Pending FDA Rule Governing Transportation of Human and Animal Food (Or, Keep it Cold) (Or, Greater Regulation of the Cold Chain Anticipated)
This week we will once again focus on emerging regulations that impact food and beverage supply chains. One regulation, which is fairly sweeping, is the proposed rule governing Sanitary Transportation of Human and Animal Food. Found at Federal Register Vol. 79, No. 24, the new rule is promulgated under the Sanitary Food Transportation Act of 2005 (SFTA) and the FDA Food Safety Modernization Act of 2011 (FSMA).
The rule was proposed back in February 2014, and the comment period came and went that year, but it has still not been adopted in final form. However, a final rule along the lines of what has been proposed is expected to go into effect March 2015.
The Sanitary Transportation of Human and Animal Food Rule proposes additional requirements on shippers (meaning food manufacturers), carriers (meaning transportation providers), and receivers involved in the shipment of food by motor vehicle or rail. The rule’s stated purpose is to “allow the transportation industry to continue to use best practices concerning cleaning, inspection, maintenance, loading and unloading of, and operation of vehicles and transportation equipment… to ensure that food is transported under the conditions and controls necessary to prevent contamination and other safety hazards.” Interestingly, although the new rule is an FDA regulation, it applies also to meat and poultry, which typically are governed by the USDA.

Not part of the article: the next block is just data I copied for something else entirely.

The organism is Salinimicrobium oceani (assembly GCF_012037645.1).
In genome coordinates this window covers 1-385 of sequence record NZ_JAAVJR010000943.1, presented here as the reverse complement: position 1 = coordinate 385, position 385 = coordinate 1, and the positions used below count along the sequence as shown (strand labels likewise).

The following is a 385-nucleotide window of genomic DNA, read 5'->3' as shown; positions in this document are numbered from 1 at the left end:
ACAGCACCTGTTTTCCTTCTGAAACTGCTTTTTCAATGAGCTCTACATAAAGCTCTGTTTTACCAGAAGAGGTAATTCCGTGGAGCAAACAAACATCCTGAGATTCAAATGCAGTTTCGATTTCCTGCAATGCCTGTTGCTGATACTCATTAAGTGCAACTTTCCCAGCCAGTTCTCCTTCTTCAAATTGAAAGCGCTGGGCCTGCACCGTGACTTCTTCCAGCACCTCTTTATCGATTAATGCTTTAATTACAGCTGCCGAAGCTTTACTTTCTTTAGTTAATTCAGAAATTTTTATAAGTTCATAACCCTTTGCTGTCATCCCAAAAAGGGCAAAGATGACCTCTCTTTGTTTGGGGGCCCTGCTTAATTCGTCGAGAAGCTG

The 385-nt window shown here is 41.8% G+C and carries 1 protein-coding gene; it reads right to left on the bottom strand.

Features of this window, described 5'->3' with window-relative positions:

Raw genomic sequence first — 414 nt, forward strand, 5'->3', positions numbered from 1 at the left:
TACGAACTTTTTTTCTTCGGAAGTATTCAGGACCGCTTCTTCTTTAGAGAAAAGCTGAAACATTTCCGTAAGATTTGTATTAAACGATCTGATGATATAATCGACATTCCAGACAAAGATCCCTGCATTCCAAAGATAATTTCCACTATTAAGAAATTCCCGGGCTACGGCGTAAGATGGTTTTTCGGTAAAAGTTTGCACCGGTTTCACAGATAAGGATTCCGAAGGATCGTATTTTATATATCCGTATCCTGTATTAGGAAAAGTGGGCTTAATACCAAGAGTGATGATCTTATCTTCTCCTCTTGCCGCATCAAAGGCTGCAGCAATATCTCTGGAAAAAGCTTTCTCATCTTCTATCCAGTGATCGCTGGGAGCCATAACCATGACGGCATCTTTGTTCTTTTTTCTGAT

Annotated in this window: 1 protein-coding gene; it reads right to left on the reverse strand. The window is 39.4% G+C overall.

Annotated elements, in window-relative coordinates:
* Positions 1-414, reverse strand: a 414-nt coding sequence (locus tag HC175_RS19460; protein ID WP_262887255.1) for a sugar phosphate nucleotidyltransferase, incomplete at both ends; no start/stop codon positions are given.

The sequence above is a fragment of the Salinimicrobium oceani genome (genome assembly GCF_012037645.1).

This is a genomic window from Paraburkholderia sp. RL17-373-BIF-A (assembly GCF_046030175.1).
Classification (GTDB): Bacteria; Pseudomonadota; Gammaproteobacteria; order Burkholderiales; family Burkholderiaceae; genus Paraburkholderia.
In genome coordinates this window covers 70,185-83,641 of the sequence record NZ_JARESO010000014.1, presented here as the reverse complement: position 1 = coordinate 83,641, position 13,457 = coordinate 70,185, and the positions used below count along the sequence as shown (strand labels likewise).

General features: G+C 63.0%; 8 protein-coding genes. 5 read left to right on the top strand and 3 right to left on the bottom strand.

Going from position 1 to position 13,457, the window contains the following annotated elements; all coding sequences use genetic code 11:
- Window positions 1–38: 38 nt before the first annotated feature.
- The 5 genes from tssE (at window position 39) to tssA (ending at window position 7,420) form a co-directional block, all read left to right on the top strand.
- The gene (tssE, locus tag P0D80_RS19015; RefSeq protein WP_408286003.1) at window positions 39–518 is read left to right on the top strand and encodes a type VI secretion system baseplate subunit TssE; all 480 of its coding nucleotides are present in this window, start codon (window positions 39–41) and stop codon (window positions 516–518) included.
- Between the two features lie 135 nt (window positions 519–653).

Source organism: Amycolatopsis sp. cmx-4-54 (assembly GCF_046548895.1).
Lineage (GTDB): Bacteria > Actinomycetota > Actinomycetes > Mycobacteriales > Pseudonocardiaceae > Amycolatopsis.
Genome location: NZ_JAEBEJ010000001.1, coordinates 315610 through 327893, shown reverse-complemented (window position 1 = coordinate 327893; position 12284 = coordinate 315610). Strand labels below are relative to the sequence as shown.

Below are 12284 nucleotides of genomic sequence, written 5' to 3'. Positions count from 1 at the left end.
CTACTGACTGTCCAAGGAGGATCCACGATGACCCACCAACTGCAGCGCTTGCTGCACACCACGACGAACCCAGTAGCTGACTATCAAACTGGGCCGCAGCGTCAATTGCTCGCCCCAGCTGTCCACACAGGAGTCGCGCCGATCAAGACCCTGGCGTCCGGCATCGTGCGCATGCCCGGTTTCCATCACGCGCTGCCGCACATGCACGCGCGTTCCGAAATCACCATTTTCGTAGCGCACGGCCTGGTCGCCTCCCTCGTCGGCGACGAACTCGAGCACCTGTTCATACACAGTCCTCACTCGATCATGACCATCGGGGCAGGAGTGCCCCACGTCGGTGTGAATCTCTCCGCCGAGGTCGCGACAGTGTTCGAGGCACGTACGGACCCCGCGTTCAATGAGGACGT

The rule would impose several new requirements, including:
requiring that shippers specify to carriers in writing their sanitary and temperature control requirements for vehicles and other transportation equipment before food shipment, and maintain records documenting that this information was provided;
requiring carriers to demonstrate, for food subject to temperature control requirements, that they maintain required temperature controls;
requiring carriers to provide information to shippers about previous cargo hauled in bulk vehicles and the intervening cleaning of bulk transport vehicles;
requiring carriers to develop and implement written procedures that specify their practices for cleaning, sanitizing, and inspecting vehicles and other transportation equipment; and
requiring carriers to establish sanitation training for personnel engaged in food transportation.
It is not clear whether any additional modifications will be made to this proposed new rule before it becomes final. We will certainly keep our readers informed of any new developments!